<p>CUNY City College (New York, York, Hunter: best neighborhood, rent, dorms) - City-Data Forum</p>

<p>I think you will get more answers on City Data, in the new york section, it is very popular more than on this website.</p>

<p>New York City Forum - Relocation, Moving, Local City Discussions - City-Data Forum </p>

<p>I don't mean to overstep any boundary here but i do help you figure this out, and if you need any info feel free to PM, I have lived in the city forever and I may be of some help</p>

<p>If it's not too late maybe she could appy to a few SUNY schools as well. They ALL have housing and are ALL in NY just not in NYC</p>

<p>I meant
4BR 4 ppl</p>

<p>Jazzii--You are awesome!! Thanks so much for your really helps. She has applied to 5 colleges listed. She is interested in Business or whatever school she gets into will determine her options...and then we will look at housing. She does have other options outside of NYC bu her heart is in the city...this is from a girl growing up on a So Cal beach...I guess the grass is always greener...</p>

<p>I guess she will hear sometime in November and then the housing hunt will continue...</p>

<p>Best of luck!!!!</p>

<p>And yes, I know city data is helpful, I use it all the Time!! Lol</p>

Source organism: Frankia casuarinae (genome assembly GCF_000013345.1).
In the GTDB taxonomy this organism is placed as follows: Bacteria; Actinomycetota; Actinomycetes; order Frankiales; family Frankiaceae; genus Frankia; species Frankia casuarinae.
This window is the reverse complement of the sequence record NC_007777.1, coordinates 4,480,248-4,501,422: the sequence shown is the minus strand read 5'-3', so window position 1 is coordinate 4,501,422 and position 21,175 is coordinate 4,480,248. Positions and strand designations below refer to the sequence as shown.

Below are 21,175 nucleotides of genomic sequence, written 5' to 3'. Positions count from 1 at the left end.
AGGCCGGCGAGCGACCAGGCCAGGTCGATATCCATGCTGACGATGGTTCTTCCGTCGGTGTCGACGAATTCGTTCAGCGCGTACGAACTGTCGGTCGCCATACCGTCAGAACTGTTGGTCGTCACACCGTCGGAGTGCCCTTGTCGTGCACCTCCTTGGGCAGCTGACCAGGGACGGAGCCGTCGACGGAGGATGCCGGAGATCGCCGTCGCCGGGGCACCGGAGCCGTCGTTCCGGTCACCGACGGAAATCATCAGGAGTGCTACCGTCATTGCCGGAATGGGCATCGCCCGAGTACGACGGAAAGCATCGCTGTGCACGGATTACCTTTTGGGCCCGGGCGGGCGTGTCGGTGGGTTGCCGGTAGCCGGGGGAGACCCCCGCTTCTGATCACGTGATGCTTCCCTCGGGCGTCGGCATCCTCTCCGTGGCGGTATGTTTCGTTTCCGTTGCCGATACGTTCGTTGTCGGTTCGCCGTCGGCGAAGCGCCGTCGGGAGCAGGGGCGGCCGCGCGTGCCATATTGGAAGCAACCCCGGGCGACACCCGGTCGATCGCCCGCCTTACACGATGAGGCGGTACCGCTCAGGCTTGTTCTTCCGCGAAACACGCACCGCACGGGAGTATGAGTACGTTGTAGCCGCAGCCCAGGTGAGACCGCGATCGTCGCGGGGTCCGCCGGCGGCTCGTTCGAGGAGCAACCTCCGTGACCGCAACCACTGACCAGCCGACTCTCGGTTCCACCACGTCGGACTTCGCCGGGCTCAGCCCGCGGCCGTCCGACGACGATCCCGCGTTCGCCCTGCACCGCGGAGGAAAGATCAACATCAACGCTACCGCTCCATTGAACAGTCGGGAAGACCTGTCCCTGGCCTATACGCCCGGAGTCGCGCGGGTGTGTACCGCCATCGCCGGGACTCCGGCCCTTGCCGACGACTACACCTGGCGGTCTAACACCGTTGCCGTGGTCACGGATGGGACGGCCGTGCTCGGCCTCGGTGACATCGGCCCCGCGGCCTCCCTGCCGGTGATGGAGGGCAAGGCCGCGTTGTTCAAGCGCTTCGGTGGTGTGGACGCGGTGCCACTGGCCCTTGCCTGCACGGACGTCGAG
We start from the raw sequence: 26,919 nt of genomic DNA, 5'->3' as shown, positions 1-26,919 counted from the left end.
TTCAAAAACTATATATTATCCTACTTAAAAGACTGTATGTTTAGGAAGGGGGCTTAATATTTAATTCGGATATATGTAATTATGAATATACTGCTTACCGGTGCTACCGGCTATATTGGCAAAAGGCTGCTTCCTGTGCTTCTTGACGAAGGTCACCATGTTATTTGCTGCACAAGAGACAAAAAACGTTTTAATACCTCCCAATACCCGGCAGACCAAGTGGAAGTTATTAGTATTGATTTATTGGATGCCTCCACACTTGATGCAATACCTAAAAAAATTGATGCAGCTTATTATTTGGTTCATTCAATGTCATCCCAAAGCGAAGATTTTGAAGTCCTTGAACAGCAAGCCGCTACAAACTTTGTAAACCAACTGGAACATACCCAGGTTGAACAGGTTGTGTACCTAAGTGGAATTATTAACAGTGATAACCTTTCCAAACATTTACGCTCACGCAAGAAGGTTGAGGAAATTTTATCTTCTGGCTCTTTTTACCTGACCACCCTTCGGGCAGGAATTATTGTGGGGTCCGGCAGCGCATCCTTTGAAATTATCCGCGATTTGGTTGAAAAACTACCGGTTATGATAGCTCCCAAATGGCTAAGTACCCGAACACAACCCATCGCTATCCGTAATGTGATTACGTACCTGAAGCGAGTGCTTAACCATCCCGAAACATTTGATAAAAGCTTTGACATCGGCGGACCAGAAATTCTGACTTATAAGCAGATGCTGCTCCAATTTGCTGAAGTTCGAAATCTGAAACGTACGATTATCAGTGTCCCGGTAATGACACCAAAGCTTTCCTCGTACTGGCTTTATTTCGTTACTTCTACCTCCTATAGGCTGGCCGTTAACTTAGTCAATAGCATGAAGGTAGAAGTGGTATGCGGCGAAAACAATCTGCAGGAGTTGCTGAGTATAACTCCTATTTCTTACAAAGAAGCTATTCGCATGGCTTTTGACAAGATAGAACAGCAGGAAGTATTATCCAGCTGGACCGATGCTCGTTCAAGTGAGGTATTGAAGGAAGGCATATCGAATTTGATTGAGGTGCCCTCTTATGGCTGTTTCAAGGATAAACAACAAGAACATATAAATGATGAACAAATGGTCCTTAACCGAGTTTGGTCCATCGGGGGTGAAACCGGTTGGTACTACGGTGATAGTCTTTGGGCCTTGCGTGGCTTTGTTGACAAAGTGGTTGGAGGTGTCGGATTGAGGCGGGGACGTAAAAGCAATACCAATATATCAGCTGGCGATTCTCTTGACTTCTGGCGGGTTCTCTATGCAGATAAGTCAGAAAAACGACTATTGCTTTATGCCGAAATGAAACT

<p>If you are considering CUNY options, personally I would only consider schools that offer dorm housing so at least your D may have some sense of community from that.</p>

<p>I think it would be extremely hard to develop an active social life on a CUNY campus otherwise. Not to say there will be no social life, but for most people attending classes at a Cuny, it is not going to be their primary social life.</p>

<p>A friend of my D's attempted it and went to Baruch. Understand that she grew up on Long Island which really is commuting distance away from the city. She had to rely on friends that still lived at home or went to schools in the city for her social life. And she always had the option of returning home if she was too lonely. She rented an apartemt in a dorm in the city, but that was an expensive option. She now has an apartment in the city and a much older bf who she met at a club. It was far from a typical college experience. She very much regrets not keeping her grades up in hs, wishing she had gone to NYU instead. </p>

<p>Most CUNY students who are 18 live at home, take classes at very random times, commute, work p/t and stick with the friends they made in high school. </p>

<p>My understanding is that many of the students who live in the dorms of Queens College have been recruited by sports teams. They may have busy schedules with practice and games and again it may be hard for your D to establish a social life.</p>

<p>I think Hunter is your best bet, but it may not be easy to get into those dorms. Keep in mind though, that for many kids in the dorms, it is a "suitcase" school--meaning they live in the boroughs or suburbs of the city and don't want to deal with the daily commute because they have free housing through the honors program--but they leave to go home on weekends.</p>

<p>I really suggest you come and visit. Also keep in mind that many students at CUNY's are older and attending part time. They will just not be looking for the "college" experience your D will want.</p>